Perhaps unsurprisingly, Britain is not well known for the kind of massive-scale solar energy parks we've begun to see being built elsewhere. Nevertheless, with the introduction of feed-in tariffs, bigger solar energy parks (we're typically talking 1 - 5MW) did start appearing until the government slashed the subsidy rates for larger suppliers, prompting some to predict the end of big solar in Britain.
In a bizarre twist, however, some have argued that the lower subsidy rates would lead to bigger projects by favoring economies of scale, and encouraging developers to apply for ROCs (Renewable Obligations Credits) which encourage utilities to purchase renewables by the megawatt.
Interestingly, the plant is set up to prioritize energy use by the waste water treatment plant, rather than feeding energy directly into the grid, as Frans van den Heuvel, CEO of Solarcentury explained:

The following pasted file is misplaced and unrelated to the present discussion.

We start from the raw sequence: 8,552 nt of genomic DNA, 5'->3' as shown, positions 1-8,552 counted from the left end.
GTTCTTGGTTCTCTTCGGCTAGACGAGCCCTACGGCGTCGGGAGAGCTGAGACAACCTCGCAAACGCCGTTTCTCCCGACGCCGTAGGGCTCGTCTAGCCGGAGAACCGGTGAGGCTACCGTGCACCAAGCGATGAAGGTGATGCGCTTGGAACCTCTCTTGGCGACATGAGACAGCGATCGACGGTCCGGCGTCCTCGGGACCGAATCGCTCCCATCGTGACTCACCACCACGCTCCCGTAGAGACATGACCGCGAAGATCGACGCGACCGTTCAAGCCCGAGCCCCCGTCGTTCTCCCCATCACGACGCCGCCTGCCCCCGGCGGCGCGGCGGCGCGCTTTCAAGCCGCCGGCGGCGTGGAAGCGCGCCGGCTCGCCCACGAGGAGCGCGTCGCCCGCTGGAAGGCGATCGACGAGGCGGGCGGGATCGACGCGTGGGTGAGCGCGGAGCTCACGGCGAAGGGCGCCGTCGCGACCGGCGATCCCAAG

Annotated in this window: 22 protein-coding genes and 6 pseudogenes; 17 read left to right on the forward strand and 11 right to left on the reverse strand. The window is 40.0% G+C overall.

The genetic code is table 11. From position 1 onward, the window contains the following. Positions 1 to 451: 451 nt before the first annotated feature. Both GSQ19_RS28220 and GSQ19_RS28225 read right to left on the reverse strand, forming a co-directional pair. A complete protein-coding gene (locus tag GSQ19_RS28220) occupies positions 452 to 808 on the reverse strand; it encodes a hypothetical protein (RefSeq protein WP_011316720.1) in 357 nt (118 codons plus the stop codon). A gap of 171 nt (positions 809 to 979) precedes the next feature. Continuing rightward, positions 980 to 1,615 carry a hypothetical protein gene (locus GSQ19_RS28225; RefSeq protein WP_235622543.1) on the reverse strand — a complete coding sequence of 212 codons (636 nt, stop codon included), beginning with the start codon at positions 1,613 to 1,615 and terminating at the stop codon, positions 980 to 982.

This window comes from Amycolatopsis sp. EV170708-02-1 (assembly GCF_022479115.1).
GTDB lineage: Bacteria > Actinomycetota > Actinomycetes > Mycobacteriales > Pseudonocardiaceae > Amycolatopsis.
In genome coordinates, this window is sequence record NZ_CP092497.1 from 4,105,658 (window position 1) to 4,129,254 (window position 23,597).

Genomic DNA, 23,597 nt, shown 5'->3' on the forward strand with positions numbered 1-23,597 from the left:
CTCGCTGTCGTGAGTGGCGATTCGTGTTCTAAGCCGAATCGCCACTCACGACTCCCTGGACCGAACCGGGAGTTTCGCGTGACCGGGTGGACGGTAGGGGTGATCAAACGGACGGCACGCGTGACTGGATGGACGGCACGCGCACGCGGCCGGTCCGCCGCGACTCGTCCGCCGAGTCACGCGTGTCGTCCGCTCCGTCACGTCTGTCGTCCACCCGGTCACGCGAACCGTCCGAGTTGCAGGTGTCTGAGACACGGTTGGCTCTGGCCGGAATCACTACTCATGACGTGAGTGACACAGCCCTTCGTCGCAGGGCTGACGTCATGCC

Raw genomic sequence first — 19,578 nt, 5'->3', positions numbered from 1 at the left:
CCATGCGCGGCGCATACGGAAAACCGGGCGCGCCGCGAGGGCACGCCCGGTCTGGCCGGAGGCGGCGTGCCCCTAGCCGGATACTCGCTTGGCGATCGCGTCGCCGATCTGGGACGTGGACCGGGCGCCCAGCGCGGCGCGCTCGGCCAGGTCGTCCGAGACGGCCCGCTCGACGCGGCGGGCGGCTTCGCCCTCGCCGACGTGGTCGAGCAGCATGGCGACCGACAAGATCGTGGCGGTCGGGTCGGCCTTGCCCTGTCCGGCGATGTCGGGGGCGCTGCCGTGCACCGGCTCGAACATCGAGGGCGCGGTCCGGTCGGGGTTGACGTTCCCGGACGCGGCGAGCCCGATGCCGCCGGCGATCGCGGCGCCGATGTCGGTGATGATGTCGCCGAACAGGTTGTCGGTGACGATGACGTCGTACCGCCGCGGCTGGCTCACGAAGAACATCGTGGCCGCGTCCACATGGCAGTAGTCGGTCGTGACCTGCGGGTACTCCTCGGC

“Unlike most utility scale ground mounted solar plants in the country, this solar plant prioritises the use of electricity by AmeyCespa’s facilities first, with minimal excess energy being fed back into the national grid. We expect to see many more commercial projects of this nature in the future as organisations become increasingly aware of fixed, low cost solar power.”
Lightsource then sells this energy to the treatment plant owner through a Power Purchase Agreement (PPA) for 25 years. The developers claim that this method of energy supply significantly benefits high electricity users like AmeyCespa, not only by cutting costs, but also providing better control and predictability on budget forecasting.